Louisa Lizbeth Chase was born in 1951 to Benjamin and Wilda Stengel Chase in Panama City, Panama, where her father, a West Point graduate, was stationed. The family moved to Pennsylvania in 1958. Chase attended the George School, a private Quaker-sponsored boarding school in Bucks County. Initially intending to study classics at Syracuse University, she discovered printmaking and graduated with a Bachelors in Fine Arts in 1973. A Yale summer program confirmed her direction and she enrolled at the Yale University School of Art, earning her Masters in Fine Arts (MFA) degree in 1975.
It was clear, early on, that Louisa Chase was special. In her final year in graduate school, she was selected for a solo show of “floor pieces” at the Artists Space, a non-profit gallery dedicated to showcasing emerging talent, located on Wooster Street in the heart of Soho, Manhattan’s burgeoning artist neighborhood. Degree in hand, Chase moved to downtown Manhattan, and became a part of the vibrant downtown art scene of the late 1970s and 1980s. As a young artist, Chase did what other young artists do. She taught—commuting to the Rhode Island School of Design in Providence from 1975 to 1979, and closer to home at the School of Visual Arts in Manhattan, from 1980 to 1982. In her downtown studio, she painted, made prints, and explored woodblock. As she worked, she garnered a series of solo shows and participated in a host of group exhibitions highlighting contemporary artists, including Barbara Rose’s 1979 manifesto at the Grey Art Gallery, New York University, “American Painting: The Eighties;” the Whitney Museum Biennial in 1982; and the American group contribution to the Venice Biennale in 1984. Chase’s work attracted serious, positive, and respectful notice in the art press, including, among many others, The Village Voice (Kim Levin, “The Secret Life of Louisa Chase,” Jan. 28, 1981), The New York Times (‘Louisa Chase,” February 17, 1989), and Arts Magazine (Richard Kalina “Louisa Chase,” May 1989, p. 90).
Throughout her career, Chase remained a questing spirit, freely experimenting with various media. Similarly, her oeuvre reveals a variety of approaches at different times, so that, despite having attracted a number of labels, among them “new image school,” and “neo expressionist,” there is not one distinctive “Chase style.” Her credited influences range from the medieval Italian Sienna painters through Jackson Pollack. What never wavered was the artist’s intention to make visual on canvas her inner emotional state. In 1979, Chase wrote “painting for me is a constant search to hold a feeling tangible” (as quoted by Alexandra Anderson-Spivy in Finding a New Language: Louisa Chase’s Recent Paintings, exhib. cat. Foundation Kajikawa, Kyoto, Japan, 1991, p. 6). For a 1982 group show at the Whitney Museum, Chase wrote that “The forces closest to landscape are the closest to the internal forces that I am trying to understand. . . . The location is inside.”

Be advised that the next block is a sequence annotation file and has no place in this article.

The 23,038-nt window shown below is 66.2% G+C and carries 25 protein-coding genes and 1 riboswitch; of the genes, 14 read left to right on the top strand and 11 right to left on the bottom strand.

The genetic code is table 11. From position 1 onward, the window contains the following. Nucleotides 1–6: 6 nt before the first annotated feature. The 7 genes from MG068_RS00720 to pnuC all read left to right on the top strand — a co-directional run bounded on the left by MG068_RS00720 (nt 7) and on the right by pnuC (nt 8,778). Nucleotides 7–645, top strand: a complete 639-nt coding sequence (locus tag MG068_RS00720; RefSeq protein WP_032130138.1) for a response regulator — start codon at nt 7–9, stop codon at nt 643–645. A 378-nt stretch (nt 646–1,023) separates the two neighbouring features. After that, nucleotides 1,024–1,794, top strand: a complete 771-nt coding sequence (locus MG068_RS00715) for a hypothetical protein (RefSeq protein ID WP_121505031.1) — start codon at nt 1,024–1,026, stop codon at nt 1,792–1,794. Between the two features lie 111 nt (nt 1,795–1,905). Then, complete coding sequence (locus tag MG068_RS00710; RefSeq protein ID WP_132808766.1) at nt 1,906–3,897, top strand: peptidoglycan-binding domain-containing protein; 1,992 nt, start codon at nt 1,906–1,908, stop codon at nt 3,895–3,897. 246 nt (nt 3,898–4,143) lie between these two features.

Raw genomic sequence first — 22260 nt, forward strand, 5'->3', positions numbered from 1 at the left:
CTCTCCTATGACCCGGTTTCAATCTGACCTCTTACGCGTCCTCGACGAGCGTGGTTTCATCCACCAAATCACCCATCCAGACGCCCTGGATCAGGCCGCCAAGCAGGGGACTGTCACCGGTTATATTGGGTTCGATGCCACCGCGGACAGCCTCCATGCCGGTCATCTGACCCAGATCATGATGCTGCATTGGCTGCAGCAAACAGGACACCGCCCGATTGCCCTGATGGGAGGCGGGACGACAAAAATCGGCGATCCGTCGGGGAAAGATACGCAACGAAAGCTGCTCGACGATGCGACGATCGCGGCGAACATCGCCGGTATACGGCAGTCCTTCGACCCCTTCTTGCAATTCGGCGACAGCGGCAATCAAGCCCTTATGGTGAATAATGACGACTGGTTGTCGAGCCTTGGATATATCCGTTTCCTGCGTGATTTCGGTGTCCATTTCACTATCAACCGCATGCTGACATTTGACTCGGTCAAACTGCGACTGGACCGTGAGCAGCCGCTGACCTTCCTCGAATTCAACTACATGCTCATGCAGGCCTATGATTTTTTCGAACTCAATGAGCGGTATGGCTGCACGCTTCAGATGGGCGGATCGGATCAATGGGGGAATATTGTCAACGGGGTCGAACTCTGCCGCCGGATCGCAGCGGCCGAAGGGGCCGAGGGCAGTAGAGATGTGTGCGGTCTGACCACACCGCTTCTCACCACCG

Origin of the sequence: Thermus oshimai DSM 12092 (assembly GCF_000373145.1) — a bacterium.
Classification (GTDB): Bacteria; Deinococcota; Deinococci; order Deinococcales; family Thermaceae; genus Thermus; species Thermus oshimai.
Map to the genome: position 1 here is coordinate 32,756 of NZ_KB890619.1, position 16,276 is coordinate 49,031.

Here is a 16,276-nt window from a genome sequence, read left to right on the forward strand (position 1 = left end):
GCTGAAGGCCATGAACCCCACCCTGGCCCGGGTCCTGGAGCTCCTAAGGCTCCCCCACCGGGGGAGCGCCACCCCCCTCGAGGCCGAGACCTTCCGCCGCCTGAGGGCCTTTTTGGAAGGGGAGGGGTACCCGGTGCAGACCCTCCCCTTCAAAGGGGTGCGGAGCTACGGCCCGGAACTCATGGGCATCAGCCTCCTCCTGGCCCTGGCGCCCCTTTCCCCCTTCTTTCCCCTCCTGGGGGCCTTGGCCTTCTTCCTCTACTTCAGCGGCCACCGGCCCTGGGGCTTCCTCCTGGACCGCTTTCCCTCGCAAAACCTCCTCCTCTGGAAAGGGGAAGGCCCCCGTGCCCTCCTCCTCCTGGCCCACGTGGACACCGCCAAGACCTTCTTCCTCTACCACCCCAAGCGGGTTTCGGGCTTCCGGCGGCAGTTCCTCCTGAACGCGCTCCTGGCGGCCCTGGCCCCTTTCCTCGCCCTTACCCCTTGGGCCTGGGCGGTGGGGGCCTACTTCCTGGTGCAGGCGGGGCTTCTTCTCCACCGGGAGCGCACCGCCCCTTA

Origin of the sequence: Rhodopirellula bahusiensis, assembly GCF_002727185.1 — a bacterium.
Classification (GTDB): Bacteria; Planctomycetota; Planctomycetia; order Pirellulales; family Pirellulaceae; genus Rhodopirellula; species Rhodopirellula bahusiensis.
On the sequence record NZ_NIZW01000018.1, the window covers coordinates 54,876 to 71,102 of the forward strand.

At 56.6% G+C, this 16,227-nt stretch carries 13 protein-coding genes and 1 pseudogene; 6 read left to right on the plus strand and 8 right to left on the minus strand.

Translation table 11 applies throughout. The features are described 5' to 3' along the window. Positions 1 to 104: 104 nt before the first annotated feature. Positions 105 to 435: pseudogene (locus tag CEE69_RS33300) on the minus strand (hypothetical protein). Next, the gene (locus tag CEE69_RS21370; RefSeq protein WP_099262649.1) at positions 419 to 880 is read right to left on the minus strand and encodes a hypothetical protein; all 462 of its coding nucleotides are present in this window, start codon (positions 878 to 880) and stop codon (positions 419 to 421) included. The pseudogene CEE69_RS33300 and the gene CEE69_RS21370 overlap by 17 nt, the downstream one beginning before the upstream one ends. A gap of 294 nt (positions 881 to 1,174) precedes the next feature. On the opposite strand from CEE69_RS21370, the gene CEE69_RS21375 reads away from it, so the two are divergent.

Chase’s work is represented in the permanent collections of a number of noted museums—the Whitney Museum of Art in New York; the Museum of Modern Art, New York (MOMA); the Metropolitan Museum of Art, New York; The National Gallery of Art, Washington, D.C.; the Brooklyn Museum; The Walker Art Center, Minneapolis, Minnesota; the Albright-Knox Art Gallery, Buffalo, New York; the Baltimore Museum of Art; the Butler Institute of American Art, Youngstown, Ohio; and the Nelson-Atkins Museum of Art, Kansas City, Missouri.
In 1991, Chase moved to Sag Harbor, on the eastern end of Long Island, and then to nearby East Hampton where she bought a small 1930 farmhouse with a separate studio. As with lower Manhattan, Chase chose a location with an art community that was congenial and collegial. She was living in East Hampton when she died in 2016 after a seven-year-long struggle with cancer.